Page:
USA v. Theoridotes Collins


Opinion issued by court as to Appellant Theoridotes Collins. Decision: Affirmed in part and Remanded in part. Opinion type: Non-Published. Opinion method: Per Curiam. The opinion is also available through the Court's Opinions page at this link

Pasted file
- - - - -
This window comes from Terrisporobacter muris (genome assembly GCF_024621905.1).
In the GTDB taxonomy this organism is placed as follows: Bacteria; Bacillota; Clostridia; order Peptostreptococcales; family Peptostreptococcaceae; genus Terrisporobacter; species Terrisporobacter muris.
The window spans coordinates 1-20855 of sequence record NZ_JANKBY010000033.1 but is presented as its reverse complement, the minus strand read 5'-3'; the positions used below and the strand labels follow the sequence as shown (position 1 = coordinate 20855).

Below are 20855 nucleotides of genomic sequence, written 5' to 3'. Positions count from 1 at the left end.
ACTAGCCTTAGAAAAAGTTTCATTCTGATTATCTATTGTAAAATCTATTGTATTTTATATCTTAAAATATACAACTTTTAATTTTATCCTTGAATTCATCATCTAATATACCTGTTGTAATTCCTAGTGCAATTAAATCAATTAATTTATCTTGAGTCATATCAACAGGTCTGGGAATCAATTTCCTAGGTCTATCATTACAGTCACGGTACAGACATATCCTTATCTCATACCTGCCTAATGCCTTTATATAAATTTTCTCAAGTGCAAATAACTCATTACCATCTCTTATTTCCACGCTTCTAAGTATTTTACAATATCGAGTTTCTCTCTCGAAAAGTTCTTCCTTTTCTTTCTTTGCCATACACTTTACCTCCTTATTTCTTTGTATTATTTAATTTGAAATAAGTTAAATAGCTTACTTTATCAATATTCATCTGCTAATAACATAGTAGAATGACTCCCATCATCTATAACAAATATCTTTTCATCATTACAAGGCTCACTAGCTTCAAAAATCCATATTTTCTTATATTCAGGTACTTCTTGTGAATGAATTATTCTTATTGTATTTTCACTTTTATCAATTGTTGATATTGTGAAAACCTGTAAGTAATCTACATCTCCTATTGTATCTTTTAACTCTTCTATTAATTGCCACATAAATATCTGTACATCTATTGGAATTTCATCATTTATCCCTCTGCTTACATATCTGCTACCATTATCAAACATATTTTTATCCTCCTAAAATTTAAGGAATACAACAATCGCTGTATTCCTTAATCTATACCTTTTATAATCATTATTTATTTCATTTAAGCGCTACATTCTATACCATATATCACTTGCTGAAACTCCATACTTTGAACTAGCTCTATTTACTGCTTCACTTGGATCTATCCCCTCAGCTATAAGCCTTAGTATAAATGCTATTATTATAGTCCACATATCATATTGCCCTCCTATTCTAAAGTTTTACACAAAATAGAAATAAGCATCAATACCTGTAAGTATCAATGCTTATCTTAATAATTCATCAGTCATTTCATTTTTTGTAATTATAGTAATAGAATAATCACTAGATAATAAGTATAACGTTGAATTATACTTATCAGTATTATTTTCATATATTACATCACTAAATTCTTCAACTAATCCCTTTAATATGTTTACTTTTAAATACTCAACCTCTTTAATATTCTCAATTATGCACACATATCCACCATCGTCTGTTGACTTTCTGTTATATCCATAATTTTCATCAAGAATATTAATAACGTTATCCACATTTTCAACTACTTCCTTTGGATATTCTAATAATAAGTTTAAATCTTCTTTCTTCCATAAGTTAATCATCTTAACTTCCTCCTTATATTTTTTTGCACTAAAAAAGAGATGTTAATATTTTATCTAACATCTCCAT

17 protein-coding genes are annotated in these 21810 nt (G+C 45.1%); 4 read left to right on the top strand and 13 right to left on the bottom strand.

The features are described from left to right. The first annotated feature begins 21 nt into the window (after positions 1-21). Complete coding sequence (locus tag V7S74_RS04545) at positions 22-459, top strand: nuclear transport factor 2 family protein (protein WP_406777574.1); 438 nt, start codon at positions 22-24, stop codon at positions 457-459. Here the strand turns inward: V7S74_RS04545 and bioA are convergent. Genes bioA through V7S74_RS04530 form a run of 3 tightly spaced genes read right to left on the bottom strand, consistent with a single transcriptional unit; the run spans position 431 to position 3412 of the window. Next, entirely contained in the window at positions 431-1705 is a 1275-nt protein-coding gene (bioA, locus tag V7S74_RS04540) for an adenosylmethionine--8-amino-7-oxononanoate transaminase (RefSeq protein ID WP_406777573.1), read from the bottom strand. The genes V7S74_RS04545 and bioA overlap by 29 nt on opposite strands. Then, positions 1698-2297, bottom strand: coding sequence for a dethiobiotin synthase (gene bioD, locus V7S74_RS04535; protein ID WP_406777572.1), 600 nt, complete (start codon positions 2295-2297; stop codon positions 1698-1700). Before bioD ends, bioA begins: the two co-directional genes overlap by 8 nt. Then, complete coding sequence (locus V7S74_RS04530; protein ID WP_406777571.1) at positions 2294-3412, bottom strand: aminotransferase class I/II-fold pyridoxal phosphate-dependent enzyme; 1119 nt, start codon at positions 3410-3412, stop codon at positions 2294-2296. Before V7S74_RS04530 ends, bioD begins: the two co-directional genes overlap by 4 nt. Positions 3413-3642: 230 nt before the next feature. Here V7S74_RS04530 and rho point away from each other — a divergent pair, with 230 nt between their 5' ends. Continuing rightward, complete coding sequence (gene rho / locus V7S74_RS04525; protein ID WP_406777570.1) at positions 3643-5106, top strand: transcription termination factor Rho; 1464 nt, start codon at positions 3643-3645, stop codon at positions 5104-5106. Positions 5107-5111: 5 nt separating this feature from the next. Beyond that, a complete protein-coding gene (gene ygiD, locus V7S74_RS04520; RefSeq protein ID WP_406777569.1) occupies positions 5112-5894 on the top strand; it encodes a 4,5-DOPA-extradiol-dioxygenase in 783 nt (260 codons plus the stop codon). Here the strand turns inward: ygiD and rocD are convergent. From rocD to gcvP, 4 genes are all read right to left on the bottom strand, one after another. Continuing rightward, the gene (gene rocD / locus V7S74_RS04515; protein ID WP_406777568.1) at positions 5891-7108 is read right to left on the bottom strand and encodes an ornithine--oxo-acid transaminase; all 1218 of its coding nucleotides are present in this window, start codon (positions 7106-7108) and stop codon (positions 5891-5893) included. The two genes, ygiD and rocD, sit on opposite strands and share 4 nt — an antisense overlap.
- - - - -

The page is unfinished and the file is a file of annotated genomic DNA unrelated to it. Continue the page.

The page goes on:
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Case: 16-13204 Date Filed: 03/27/2017 Page: 1 of 9 [DO NOT PUBLISH] IN THE UNITED STATES COURT OF APPEALS FOR THE ELEVENTH CIRCUIT ________________________ No. 16-13204 Non-Argument Calendar ________________________ D.C. Docket No. 8:15-cr-00242-SCB-TBM-1 UNITED STATES OF AMERICA, Plaintiff - Appellee, versus THEORIDOTES COLLINS, a.k.a. Theodis Collins, Defendant - Appellant. ________________________ Appeal from the United States District Court for the Middle District of Florida ________________________ (March 27, 2017) Before MARTIN, JORDAN, and ANDERSON, Circuit Judges. PER CURIAM: Case: 16-13204 Date Filed: 03/27/2017 Page: 2 of 9 Theoridotes Collins appeals his conviction and 120-month sentence for possession of a firearm and ammunition by a felon in violation of 18 U.S.C. §§ 922(g)(1) and 924(a)(2). Mr. Collins argues that the district court improperly denied his motion to suppress evidence found during a probation officers’ warrantless search of his house. Upon review of the record and consideration of the parties’ briefs, we affirm. I On April 21, 2015, Mr. Collins was convicted in Florida of fraudulent use of a credit card and personal information and was sentenced to a one-year term of probation. Mr. Collins signed a temporary order of supervision and an instruction sheet provided by the Florida Department of Corrections, each detailing the conditions of his supervised release. The temporary order required Mr. Collins to refrain from possessing firearms or associating with persons engaged in criminal activity, and instructed him to cooperate with his probation officer and allow the officer to visit his home. The instruction sheet gave Mr. Collins notice that probation officers had the right to search his residence. A Probation Officer Alyssia Paul began supervising Mr. Collins in May of 2015. She was familiar with Mr. Collins’ criminal history, which included numerous violations of previous terms of supervised release. Officer Paul visited 2 Case: 16-13204 Date Filed: 03/27/2017 Page: 3 of 9 Mr. Collins, who was cooperative and compliant, at his home twice in May and once in early June without incident. On June 9, 2015, Agent Dino Balos with the Bureau of Alcohol, Tobacco, Firearms, and Explosives, acting upon information he received from the Manatee County Sheriff’s Office, informed Officer Paul that Mr. Collins had been associating with suspects in a shooting. In response to this information, on June 11, 2015, Officer Paul, accompanied by another probation officer, officers of the Sarasota Police Department, and the ATF, conducted an unannounced compliance search of Mr. Collins’ home. An unknown gentleman answered the door and told the officers that Mr. Collins did not live at the residence. When the door opened, one of the probation officers, Kristie Duff, smelled marijuana. Officer Paul asked to speak with Mr. Collins’ girlfriend, Amber Teed, who then came to the door and told the officers that Mr. Collins did in fact stay there, but was out at the moment. While Officers Paul and Duff were speaking to Ms. Teed, the other law enforcement officers saw Mr. Collins flee out of the back of the house on foot. The officers apprehended Mr. Collins shortly thereafter, and brought him back to his residence. At this point, the probation officers conducted a search of the house and discovered a rifle in Mr. Collins’ bedroom. Mr. Collins was then arrested for violating his supervised release conditions. The police officers returned at a later time to search the home pursuant to a valid warrant, and found ammunition and 3 Case: 16-13204 Date Filed: 03/27/2017 Page: 4 of 9 other contraband. A federal grand jury later indicted Mr. Collins for possessing a firearm and ammunition as a felon. B The district court denied Mr. Collins’ motion to suppress the rifle, ammunition, and contraband. After conducting an evidentiary hearing, the district court determined that the search was legal because the probation officers had a basis to suspect that Mr. Collins was violating the conditions of his supervised release. The district court then found Mr. Collins guilty following a bench trial. On appeal Mr. Collins argues that the probation officers lacked reasonable suspicion to justify their search. II Rulings on motions to suppress involve mixed questions of fact and law. See United States v. Ransfer, 749 F.3d 914, 921 (11th Cir. 2014). “[W]e review the district court’s factual findings for clear error, and its application of the law to the facts de novo.” Id. All facts are construed in the light most favorable to the party prevailing in the district court—here, the government. See id. “Clear error is a highly deferential standard of review.” Holladay v. Allen, 555 F.3d 1346, 1354 (11th Cir. 2009) (citation omitted). Generally, a finding of fact is clearly erroneous “when although there is evidence to support it, the reviewing court on the entire evidence is left with the definite and firm conviction 4 Case: 16-13204 Date Filed: 03/27/2017 Page: 5 of 9 that a mistake has been committed.” Id. (internal quotation marks and citation omitted). “If the district court’s account of the evidence is plausible in light of the record viewed in its entirety, [we] may not reverse it[.]” Anderson v. City of Bessemer City, N.C., 470 U.S. 564, 573–74 (1985). We give “particular deference to credibility determinations of a fact-finder who had the opportunity to see live testimony.” Owens v. Wainwright, 698 F.2d 1111, 1113 (11th Cir. 1983). III “The touchstone of the Fourth Amendment is reasonableness, and the reasonableness of a search is determined by assessing, on the one hand, the degree to which it intrudes upon an individual’s privacy and, on the other, the degree to which it is needed for the promotion of legitimate governmental interests.” United States v. Knights, 534 U.S. 112, 118–19 (2001) (internal quotation marks and citations omitted). “Inherent in the very nature of probation is that probationers do not enjoy the absolute liberty to which every citizen is entitled.” Id. at 119 (internal quotation marks and citations omitted). A probationer’s expectation of privacy is reduced when he is subject to a probation condition requiring him to answer all inquiries made by his probation officer and requiring him to submit to home visits by his probation officer. See United States v. Carter, 566 F.3d 970, 974–75 (11th Cir. 2009). “In assessing the governmental interest side of the balance, it must be 5 Case: 16-13204 Date Filed: 03/27/2017 Page: 6 of 9 remembered that the very assumption of the institution of probation is that the probationer is more likely than the ordinary citizen to violate the law.” Knights, 534 U.S. at 120 (internal quotation marks and citation omitted). When a probationer has a condition of probation reducing his expectation of privacy, and the government has a higher interest in monitoring the probationer due to the nature of his criminal history, a search can be permissible when supported only by reasonable suspicion. See Carter, 566 F.3d at 975 (applying the balancing test articulated in Knights). To establish reasonable suspicion, there must be “a sufficiently high probability that criminal conduct is occurring to make the intrusion on the individual’s privacy interest reasonable.” United States v. Yuknavich, 419 F.3d 1302, 1311 (11th Cir. 2005) (internal quotation marks and citation omitted). The court “must look at the totality of the circumstances of each case” to determine whether the officer had a “particularized and objective basis for suspecting legal wrongdoing.” Id. The officer must indicate “specific and articulable facts which, taken together with rational inferences from those facts,” justify the search. Id. The totality of the circumstances shows that the search of Mr. Collins’ residence was supported by reasonable suspicion. The district court made several findings of fact as to what the probation officers knew at the time of the search: Mr. Collins had a criminal history of violating terms of supervised release; other 6 Case: 16-13204 Date Filed: 03/27/2017 Page: 7 of 9 law enforcement officers believed Mr. Collins was associating with persons who were involved in criminal activity; on the day of the search, Ms. Teed and the other man occupying the house misrepresented Mr. Collins’ whereabouts to the officers; the probation officers smelled marijuana in the house; and Mr. Collins attempted to flee the house, despite having previously complied with Officer Paul’s visits. See D.E. 46 at 2–3. Mr. Collins failed to show that the district court clearly erred as to any of these underlying factual findings. Several of these facts, even taken alone, can establish reasonable suspicion. See, e.g., United States v. White, 593 F.3d 1199, 1203 (11th Cir. 2010) (explaining that the smell of marijuana alone may provide reasonable suspicion justifying further investigation of possible criminal conduct); United States v. Franklin, 323 F.3d 1298, 1302 (11th Cir. 2003) (stating that “flight is a relevant consideration for a finding of reasonable suspicion” and is indicative of wrongdoing). Taken together, the facts and the rational inferences that follow indicate the high probability that Mr. Collins was violating the conditions of his supervised release at the time of the search. In light of his criminal history, the information from the ATF, and the events of the day of the search—especially given his previous compliance with Officer Paul—the probation officers had a “particularized and objective basis” to suspect that Mr. Collins was engaged in misconduct. See Yuknavich, 419 F.3d at 1311. 7 Case: 16-13204 Date Filed: 03/27/2017 Page: 8 of 9 IV “[I]t is fundamental error for a court to enter a judgment of conviction against a defendant who has not been charged, tried, or found guilty of the crime recited in the judgment.” United States v. James, 642 F.3d 1333, 1343 (11th Cir. 2011) (internal quotation marks and citation omitted). A court may remand with instructions to correct a clerical error in a judgment. Id. The district court’s judgment incorrectly states that Mr. Collins was found guilty of violating 18 U.S.C. §§ 922(g)(1) and 924(e). Although the indictment set out the sentencing provision of § 924(e), the district court sentenced Mr. Collins to the statutory maximum penalty of 120 months pursuant to 18 U.S.C. § 924(a)(2). We therefore remand to correct the clerical error in the judgment referencing § 924(e). V The probation officers’ warrantless search of Mr. Collins’ home did not violate the Fourth Amendment. The officers acted upon reasonable suspicion that Mr. Collins was violating conditions of his supervised release, and the search was therefore justified. Accordingly, the district court properly denied Mr. Collins’ motion to suppress and that decision is affirmed. 8 Case: 16-13204 Date Filed: 03/27/2017 Page: 9 of 9 We remand for the limited purpose of correcting the clerical error found in the district court’s judgment, which incorrectly states that Mr. Collins was convicted under 18 U.S.C. § 924(e), rather than § 924(a)(2). AFFIRMED IN PART AND REMANDED IN PART WITH DIRECTIONS. 9